• About 93 percent of MERCOSUR exports will eventually obtain duty-free access into the EU market, the bulk as soon as the agreement comes into effect. Agricultural commodities such as beef, chicken, corn, eggs, ethanol, honey, pork, rice, and sugar only get reduced duties, with many also subject to quotas. Another 100 MERCOSUR agricultural items are completely excluded from any type of preferential treatment.
  • Some 91 percent of European exports will get duty-free access to MERCOSUR, but gradually as tariffs are reduced over a 10-year period. The phase-out is over 15 years in the case of European automobiles, furniture, and shoes. MERCOSUR tariffs on the remaining 9 percent of primarily EU manufactured goods will remain in place permanently.
  • The agreement offers service providers from any signatory country full access to the markets of all the other signatory states.

MERCOSUR showed greater flexibility with the EU on agricultural subsidies than it had with the United States, a position that contributed to ultimate rejection of the Free Trade Area of the Americas (FTAA). Subsidies in the EU-MERCOSUR agreement are permitted if “necessary to achieve a public policy objective.” The MERCOSUR countries also capitulated on the use of anti-dumping tariffs on intra-hemisphere trade. The new accord, however, does authorize governments to impose a duty that is less than the margin of dumping if it adequately removes injury to the affected domestic industry. It also includes provisions for ensuring that sanitary and phytosanitary (SPS) measures as well as technical norms are not abused and become disguised impediments to free trade, although it permits enforcement of the European “precautionary principle” notion to restrict the importation of genetically modified food, for example, where the risks to health are not scientifically conclusive.

The agreement – now being “legally scrubbed” and translated into the EU’s 23 official languages – faces an elaborate, multi-year ratification process in the EU, where individual countries and the European Parliament must approve it, as well as each MERCOSUR government. Agricultural forces are already lining up in many European countries in opposition. In the meantime, the accord’s greatest impact is a signal by Brazilian President Bolsonaro and Argentine President Macri that they’re making progress on their stated objective to return MERCOSUR to its original trade focus – in contrast to their predecessors – and to claim an economic “victory” when growth in both countries remains stagnant.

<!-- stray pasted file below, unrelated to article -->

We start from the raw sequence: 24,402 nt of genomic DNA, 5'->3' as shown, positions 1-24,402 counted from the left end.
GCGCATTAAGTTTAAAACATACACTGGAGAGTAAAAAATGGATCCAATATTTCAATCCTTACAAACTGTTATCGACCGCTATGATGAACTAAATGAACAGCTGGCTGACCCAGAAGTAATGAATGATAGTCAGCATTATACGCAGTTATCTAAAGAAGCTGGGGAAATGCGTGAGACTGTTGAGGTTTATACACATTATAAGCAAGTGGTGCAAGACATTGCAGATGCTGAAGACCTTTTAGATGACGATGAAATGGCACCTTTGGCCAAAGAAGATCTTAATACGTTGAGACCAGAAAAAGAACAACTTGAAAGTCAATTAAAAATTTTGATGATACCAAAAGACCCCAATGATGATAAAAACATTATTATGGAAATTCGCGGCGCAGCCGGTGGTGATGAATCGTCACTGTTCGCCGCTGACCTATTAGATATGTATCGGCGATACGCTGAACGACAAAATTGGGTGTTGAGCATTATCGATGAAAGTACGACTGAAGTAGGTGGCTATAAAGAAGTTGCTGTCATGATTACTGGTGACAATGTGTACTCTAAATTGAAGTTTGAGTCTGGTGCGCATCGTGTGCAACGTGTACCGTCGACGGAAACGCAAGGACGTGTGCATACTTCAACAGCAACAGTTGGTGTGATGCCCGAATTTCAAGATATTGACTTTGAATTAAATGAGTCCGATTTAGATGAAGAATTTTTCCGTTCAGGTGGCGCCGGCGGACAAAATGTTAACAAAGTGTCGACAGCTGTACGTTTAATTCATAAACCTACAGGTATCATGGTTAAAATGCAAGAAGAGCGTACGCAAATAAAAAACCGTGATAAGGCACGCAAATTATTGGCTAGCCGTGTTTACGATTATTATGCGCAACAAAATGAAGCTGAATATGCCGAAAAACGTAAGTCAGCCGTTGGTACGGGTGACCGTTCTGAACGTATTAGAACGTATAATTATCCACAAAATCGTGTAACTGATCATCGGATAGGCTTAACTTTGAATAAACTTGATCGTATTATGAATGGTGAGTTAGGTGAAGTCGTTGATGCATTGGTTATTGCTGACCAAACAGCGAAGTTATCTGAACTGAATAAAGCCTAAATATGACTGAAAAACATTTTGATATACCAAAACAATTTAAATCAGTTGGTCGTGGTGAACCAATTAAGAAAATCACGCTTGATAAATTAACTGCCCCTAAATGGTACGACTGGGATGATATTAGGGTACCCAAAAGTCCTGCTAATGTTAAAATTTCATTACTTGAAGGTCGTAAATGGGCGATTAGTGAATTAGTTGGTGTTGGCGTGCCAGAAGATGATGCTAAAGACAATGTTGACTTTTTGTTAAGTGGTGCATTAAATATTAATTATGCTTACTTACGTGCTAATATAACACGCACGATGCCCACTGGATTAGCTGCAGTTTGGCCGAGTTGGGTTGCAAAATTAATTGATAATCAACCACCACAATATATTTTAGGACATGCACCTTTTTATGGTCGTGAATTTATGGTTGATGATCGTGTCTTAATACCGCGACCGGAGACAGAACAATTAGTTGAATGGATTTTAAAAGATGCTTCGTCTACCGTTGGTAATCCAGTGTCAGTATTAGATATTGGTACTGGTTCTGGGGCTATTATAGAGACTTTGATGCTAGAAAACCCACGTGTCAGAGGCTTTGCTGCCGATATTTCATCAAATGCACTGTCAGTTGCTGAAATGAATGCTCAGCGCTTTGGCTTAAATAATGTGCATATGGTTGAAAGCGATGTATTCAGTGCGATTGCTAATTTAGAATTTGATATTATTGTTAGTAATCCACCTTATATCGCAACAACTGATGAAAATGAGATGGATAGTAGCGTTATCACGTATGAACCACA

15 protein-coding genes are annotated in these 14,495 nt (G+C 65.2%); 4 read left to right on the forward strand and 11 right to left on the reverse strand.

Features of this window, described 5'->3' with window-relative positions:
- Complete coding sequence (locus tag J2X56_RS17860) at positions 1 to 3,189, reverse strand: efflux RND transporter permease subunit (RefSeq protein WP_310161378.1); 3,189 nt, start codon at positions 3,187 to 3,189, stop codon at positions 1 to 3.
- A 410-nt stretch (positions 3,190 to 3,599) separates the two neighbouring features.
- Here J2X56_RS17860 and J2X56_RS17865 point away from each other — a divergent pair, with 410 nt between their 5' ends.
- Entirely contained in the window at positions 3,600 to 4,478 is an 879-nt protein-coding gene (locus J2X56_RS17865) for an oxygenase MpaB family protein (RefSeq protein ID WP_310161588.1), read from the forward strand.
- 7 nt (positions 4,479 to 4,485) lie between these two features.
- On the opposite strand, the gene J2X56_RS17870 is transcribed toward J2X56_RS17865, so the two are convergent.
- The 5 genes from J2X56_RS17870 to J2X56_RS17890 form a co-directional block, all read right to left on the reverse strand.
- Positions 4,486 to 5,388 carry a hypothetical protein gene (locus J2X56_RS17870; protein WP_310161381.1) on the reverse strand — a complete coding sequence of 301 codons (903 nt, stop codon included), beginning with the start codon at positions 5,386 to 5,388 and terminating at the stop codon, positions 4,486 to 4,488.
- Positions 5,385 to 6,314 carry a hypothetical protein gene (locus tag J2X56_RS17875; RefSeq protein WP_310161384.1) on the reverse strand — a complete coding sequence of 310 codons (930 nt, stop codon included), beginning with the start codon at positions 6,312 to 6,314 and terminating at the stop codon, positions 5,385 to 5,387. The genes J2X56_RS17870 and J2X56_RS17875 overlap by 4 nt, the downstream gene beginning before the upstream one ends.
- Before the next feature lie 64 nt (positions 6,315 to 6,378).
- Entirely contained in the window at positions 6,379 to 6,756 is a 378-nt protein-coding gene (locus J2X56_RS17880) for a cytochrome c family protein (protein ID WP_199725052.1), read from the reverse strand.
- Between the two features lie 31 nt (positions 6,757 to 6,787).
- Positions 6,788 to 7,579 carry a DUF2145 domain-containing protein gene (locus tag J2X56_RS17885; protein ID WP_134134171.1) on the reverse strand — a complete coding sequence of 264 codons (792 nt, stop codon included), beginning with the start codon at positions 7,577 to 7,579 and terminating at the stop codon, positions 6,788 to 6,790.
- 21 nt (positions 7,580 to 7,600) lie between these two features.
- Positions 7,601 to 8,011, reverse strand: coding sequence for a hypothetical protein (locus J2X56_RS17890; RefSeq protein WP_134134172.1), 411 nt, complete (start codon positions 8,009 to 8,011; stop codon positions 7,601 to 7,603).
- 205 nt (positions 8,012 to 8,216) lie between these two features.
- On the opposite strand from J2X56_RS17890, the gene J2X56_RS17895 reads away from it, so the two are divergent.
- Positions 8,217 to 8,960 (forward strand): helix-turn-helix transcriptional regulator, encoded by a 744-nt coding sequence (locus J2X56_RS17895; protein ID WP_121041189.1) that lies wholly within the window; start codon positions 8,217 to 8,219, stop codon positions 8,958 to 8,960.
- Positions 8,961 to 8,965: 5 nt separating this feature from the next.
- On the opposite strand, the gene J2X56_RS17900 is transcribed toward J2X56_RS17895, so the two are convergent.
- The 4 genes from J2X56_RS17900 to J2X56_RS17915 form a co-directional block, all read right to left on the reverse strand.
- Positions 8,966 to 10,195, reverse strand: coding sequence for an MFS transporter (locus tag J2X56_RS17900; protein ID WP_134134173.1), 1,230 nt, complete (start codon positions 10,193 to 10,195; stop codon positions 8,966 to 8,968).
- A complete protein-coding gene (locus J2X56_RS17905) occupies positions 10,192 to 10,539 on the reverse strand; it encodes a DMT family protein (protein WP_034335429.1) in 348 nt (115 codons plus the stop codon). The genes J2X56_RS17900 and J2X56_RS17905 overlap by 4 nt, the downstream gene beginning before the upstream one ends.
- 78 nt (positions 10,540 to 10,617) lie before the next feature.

• Despite the flexibility MERCOSUR showed on agricultural subsidies and anti-dumping, its main sticking points with the United States in the FTAA, a free trade agreement with the United States seems remote as the Trump administration – in contrast to the Europeans – is unlikely to offer meaningful concessions based on the lesser developed status of the MERCOSUR countries. Neither will the Association Agreement with the EU reverse or even slow the region’s shift toward trade with China and the rest of Asia.

August 6, 2019

* Thomas Andrew O’Keefe is the President of New York City-based Mercosur Consulting Group, Ltd. and a lecturer at Stanford University. He is the author of Bush II, Obama, and the Decline of U.S. Hegemony in the Western Hemisphere.

South America: Regional Integration or Presidential Posturing?

By Stefano Palestini Céspedes*

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South American Presidents waving to the cameras in Santiago, Chile / Flickr / Creative Commons

Seven South American presidents’ launch of brand-new regional grouping called PROSUR last week was intended to give a boost to their personal agendas rather than take a serious step toward regional integration. The announcement was made on March 22 at a summit organized by Chilean President Piñera and attended by the presidents of Argentina, Brazil, Colombia, Ecuador, Peru, and Paraguay. The declared goal of the summit was to overcome what Piñera called the “paralysis” of the decade-old UNASUR.  Its final declaration emphasized the need “more than ever to work together to update and strengthen the South American countries’ process of integration” in the face of current and future challenges, including “inserting ourselves in an efficient way into the fourth industrial revolution and society based on knowledge and information.”